Vitamin D testing

Increased interest in vitamin D deficiency, reports of its high prevalence in Australia and a suggested role in a range of health conditions has led to a surge in vitamin D testing and uncertainty about management. This issue has been the subject of an increasing number of consumer and health professional publications.

Since 2004/2005 there has been a ten-fold increase in the number of referrals for vitamin D tests. The greatest growth in vitamin D testing has occurred in people aged from 20 to 39 years. While current  Australian guidelines recommend vitamin D testing in a range of well-defined ´at risk´ populations (for example veiled women and people who are either institutionalised, elderly or dark-skinned), the consequences of routine testing in low-risk populations are unclear.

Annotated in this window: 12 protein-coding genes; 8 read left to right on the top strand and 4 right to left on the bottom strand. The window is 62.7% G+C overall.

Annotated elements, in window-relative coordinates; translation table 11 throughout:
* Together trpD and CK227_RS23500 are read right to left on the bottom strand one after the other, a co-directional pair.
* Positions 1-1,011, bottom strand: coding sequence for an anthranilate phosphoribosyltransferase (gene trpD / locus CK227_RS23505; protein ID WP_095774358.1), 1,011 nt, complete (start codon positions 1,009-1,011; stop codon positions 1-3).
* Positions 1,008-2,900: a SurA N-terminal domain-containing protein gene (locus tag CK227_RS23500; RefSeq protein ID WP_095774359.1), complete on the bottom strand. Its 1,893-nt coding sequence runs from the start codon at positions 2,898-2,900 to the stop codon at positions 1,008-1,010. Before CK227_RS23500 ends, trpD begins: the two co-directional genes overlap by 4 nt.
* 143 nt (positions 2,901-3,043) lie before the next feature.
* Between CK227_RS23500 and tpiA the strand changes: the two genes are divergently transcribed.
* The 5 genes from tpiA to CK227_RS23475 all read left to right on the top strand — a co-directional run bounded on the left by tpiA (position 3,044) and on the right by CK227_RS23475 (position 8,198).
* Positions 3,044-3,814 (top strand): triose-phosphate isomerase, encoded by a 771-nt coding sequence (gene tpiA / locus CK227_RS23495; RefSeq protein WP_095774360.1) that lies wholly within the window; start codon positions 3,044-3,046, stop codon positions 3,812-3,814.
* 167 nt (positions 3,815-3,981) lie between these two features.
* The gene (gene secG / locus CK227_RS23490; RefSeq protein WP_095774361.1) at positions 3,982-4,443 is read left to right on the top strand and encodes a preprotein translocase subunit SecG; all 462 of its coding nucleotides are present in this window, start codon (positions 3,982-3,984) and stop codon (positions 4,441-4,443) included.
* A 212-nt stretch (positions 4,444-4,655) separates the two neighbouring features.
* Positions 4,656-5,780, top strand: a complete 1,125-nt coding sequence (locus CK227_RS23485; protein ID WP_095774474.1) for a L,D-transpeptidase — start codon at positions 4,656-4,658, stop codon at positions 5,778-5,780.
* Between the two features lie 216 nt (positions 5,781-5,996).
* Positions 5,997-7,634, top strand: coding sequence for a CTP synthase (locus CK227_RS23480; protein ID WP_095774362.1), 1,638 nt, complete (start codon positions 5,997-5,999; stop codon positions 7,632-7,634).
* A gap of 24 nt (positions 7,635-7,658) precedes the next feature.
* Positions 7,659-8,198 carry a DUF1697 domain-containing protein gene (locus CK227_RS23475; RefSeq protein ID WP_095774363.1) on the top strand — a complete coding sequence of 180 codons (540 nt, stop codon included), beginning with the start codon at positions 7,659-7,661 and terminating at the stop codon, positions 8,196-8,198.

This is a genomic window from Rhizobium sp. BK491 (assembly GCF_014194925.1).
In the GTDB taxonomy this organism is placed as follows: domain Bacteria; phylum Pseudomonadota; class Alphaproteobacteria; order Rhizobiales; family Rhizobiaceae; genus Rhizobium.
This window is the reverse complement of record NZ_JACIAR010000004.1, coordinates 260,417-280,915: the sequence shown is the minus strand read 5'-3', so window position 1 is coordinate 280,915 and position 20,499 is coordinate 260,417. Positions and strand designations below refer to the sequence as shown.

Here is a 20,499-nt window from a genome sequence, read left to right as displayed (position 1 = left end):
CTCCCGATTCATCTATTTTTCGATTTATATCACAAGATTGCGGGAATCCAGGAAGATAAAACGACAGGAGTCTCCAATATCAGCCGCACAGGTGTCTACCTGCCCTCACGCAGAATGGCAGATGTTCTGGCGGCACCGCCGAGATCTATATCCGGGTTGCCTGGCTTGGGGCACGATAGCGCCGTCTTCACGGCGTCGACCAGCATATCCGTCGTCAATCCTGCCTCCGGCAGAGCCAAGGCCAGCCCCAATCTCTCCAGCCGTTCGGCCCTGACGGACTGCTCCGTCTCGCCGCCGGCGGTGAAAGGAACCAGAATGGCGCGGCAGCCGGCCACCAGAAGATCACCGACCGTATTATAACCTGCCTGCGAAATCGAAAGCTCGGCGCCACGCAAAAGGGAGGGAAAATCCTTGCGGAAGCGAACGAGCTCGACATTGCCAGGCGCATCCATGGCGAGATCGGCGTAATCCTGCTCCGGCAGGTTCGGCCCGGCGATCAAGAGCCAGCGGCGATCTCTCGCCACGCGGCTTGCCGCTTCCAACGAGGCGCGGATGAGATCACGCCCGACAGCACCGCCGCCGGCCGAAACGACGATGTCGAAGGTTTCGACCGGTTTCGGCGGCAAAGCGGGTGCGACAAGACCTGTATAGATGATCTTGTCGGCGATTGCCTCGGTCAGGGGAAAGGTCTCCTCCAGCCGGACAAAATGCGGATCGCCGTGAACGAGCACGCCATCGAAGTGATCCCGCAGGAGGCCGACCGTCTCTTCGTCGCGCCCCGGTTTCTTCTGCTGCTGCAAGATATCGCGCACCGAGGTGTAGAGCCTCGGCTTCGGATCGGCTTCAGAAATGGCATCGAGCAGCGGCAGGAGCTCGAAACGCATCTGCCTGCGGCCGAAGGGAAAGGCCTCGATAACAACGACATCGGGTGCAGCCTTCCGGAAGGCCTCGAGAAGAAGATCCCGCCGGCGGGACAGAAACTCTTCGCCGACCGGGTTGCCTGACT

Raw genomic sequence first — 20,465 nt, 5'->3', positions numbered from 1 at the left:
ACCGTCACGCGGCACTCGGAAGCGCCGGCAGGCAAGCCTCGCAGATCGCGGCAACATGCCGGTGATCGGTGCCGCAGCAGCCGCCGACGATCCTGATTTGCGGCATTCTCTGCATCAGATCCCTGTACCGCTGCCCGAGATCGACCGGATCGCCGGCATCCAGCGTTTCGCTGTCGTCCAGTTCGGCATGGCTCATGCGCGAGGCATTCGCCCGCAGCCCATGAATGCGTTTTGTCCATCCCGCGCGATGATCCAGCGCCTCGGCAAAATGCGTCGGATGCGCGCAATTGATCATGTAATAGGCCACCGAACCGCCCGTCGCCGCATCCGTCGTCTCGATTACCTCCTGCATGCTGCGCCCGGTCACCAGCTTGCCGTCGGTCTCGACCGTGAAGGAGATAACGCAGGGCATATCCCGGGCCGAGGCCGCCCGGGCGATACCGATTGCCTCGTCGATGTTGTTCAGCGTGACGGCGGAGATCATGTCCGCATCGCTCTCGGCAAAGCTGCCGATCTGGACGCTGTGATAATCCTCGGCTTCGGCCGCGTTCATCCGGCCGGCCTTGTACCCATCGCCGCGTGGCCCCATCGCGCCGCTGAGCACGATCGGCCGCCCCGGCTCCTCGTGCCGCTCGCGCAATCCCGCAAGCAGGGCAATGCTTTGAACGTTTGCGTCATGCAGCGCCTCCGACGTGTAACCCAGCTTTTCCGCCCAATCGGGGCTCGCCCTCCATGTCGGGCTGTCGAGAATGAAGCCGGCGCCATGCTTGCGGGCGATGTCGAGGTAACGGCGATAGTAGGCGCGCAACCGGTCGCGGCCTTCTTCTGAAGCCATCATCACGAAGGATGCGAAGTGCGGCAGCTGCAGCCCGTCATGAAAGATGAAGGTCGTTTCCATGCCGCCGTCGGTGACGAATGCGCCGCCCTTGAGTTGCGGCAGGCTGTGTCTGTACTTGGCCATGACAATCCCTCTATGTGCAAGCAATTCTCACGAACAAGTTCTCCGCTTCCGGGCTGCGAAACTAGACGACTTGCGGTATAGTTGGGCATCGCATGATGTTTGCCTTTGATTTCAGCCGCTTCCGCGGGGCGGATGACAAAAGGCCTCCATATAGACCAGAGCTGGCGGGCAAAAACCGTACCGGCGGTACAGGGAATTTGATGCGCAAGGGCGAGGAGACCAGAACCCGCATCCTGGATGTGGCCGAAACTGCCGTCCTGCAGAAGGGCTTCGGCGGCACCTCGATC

The NPS MedicineWise program about Preventive Activities in General Practice discusses why vitamin D tests may not be appropriate to request routinely for healthy people aged 40–49 who have no known risk factors.

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